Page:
• permafrost;
  • lakes;
  • rapid drainage;
  • modelling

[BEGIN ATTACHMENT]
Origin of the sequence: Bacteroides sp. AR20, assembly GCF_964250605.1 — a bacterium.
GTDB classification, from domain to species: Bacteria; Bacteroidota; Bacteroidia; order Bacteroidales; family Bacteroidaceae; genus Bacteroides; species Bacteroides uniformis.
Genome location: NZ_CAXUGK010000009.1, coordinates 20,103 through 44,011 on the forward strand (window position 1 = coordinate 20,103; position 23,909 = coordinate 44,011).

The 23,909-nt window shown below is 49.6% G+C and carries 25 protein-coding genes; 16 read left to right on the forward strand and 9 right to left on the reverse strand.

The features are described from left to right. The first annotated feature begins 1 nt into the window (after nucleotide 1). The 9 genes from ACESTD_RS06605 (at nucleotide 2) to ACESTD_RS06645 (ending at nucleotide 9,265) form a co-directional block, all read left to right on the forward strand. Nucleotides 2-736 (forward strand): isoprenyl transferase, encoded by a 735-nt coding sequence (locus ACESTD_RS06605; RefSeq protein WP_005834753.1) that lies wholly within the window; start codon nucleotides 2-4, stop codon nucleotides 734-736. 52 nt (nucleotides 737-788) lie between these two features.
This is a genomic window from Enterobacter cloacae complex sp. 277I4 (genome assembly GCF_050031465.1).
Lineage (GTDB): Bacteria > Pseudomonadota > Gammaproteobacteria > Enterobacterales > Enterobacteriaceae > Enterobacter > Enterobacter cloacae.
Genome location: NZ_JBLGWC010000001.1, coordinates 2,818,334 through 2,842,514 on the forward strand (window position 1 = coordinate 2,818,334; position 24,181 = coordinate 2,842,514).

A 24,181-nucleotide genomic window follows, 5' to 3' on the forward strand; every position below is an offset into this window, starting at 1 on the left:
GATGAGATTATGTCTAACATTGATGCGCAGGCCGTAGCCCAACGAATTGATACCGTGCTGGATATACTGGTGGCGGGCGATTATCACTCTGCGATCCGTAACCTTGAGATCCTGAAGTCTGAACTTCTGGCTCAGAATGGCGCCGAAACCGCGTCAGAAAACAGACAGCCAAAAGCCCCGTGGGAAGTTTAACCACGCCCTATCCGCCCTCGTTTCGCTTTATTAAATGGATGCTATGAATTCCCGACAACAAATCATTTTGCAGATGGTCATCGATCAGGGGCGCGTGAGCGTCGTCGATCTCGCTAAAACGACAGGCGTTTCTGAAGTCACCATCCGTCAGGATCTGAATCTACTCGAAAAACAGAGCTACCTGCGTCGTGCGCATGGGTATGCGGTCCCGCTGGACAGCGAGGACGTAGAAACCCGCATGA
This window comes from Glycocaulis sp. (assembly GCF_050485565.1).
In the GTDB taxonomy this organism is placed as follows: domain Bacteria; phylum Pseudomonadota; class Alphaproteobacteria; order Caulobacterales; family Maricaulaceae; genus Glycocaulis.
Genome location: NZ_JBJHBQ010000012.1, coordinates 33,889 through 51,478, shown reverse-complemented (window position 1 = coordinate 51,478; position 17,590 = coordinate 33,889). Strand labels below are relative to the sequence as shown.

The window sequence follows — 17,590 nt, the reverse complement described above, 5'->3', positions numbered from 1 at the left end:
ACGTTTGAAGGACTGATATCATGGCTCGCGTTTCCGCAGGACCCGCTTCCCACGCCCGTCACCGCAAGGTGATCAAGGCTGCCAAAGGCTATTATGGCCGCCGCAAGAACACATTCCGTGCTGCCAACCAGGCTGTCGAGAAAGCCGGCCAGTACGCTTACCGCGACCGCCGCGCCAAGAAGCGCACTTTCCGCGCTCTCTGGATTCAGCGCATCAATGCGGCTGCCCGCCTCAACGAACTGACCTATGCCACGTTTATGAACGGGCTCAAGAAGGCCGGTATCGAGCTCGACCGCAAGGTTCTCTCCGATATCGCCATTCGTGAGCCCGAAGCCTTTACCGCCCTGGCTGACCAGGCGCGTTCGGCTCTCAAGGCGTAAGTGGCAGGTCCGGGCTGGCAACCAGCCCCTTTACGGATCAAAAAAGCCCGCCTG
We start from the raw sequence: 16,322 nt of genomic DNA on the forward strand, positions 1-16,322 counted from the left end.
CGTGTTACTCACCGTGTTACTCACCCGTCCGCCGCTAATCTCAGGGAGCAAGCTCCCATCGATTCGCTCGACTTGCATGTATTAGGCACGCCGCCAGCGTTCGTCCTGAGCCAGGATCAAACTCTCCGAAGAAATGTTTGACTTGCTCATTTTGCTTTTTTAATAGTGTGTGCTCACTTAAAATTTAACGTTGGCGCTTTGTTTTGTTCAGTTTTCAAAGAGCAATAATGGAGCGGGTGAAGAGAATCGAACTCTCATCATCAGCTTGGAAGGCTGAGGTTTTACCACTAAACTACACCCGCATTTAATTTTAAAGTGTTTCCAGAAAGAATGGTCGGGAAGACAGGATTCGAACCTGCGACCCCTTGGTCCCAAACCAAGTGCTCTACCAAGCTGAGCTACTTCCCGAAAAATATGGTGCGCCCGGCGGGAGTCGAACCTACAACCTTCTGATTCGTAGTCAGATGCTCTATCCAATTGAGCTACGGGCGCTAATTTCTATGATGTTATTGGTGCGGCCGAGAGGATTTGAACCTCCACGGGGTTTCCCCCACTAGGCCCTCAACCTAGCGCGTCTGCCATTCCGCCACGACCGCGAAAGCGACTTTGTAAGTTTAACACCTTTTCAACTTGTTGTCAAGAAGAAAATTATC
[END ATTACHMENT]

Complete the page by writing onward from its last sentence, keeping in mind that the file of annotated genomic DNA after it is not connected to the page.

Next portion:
This paper considers the processes controlling the rapid drainage of ice-rich permafrost-dammed lakes. It is postulated that the primary process controlling lake drainage is the melting of ice-rich permafrost, in a manner similar to that controlling the drainage of glacier-dammed lakes. Two lakes are considered in the analysis: one that drained naturally over a period of less than 16 h, and Lake Illisarvik, which was experimentally drained in 1978. Preliminary analysis showed that the energy contained in the lake water was sufficient for melting the ice content of the resulting drainage channel for both study lakes. Discharge estimated using a glacier-dammed lake model developed by Clarke (Journal of Glaciology 1982; 28: 3) compared reasonably well with measured discharge during the period of rapid channel enlargement at Illisarvik, and resulted in the draining of Trail Valley Creek lake within the brief period indicated by a gauging station. These results suggest that melting of the ice-rich permafrost during drainage dominates at least the early stages of drainage. However, further work is required to consider the processes of mechanical erosion, which in some cases may dominate the later stages of drainage, and to consider the appropriateness of certain assumptions in the lake drainage model. Copyright © Environment Canada 2001 Reproduced with Permission of Environment Canada.